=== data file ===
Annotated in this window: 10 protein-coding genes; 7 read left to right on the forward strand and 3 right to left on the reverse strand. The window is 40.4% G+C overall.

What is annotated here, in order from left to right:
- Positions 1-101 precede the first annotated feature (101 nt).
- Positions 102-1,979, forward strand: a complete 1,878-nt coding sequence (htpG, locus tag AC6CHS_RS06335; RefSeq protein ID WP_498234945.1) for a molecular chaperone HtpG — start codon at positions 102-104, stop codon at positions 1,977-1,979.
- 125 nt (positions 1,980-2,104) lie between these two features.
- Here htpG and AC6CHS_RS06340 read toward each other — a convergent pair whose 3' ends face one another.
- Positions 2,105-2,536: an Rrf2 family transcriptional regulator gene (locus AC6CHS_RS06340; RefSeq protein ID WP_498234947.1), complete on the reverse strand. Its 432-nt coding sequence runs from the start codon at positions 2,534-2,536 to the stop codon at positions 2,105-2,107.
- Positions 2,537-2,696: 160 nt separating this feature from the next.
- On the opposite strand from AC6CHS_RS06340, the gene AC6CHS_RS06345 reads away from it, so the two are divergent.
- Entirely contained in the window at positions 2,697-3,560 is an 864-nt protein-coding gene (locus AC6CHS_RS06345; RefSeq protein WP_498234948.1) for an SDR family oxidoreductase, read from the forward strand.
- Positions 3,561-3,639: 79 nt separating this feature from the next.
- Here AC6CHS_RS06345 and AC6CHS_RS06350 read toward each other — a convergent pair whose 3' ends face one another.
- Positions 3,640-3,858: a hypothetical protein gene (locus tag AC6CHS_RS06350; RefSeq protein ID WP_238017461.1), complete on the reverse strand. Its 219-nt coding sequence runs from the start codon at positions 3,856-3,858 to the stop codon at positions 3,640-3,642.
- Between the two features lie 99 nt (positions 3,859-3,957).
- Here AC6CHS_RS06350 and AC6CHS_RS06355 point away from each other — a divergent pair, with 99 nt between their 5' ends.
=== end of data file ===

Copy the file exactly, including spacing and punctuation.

Annotated in this window: 10 protein-coding genes; 7 read left to right on the forward strand and 3 right to left on the reverse strand. The window is 40.4% G+C overall.

What is annotated here, in order from left to right:
- Positions 1-101 precede the first annotated feature (101 nt).
- Positions 102-1,979, forward strand: a complete 1,878-nt coding sequence (htpG, locus tag AC6CHS_RS06335; RefSeq protein ID WP_498234945.1) for a molecular chaperone HtpG — start codon at positions 102-104, stop codon at positions 1,977-1,979.
- 125 nt (positions 1,980-2,104) lie between these two features.
- Here htpG and AC6CHS_RS06340 read toward each other — a convergent pair whose 3' ends face one another.
- Positions 2,105-2,536: an Rrf2 family transcriptional regulator gene (locus AC6CHS_RS06340; RefSeq protein ID WP_498234947.1), complete on the reverse strand. Its 432-nt coding sequence runs from the start codon at positions 2,534-2,536 to the stop codon at positions 2,105-2,107.
- Positions 2,537-2,696: 160 nt separating this feature from the next.
- On the opposite strand from AC6CHS_RS06340, the gene AC6CHS_RS06345 reads away from it, so the two are divergent.
- Entirely contained in the window at positions 2,697-3,560 is an 864-nt protein-coding gene (locus AC6CHS_RS06345; RefSeq protein WP_498234948.1) for an SDR family oxidoreductase, read from the forward strand.
- Positions 3,561-3,639: 79 nt separating this feature from the next.
- Here AC6CHS_RS06345 and AC6CHS_RS06350 read toward each other — a convergent pair whose 3' ends face one another.
- Positions 3,640-3,858: a hypothetical protein gene (locus tag AC6CHS_RS06350; RefSeq protein ID WP_238017461.1), complete on the reverse strand. Its 219-nt coding sequence runs from the start codon at positions 3,856-3,858 to the stop codon at positions 3,640-3,642.
- Between the two features lie 99 nt (positions 3,859-3,957).
- Here AC6CHS_RS06350 and AC6CHS_RS06355 point away from each other — a divergent pair, with 99 nt between their 5' ends.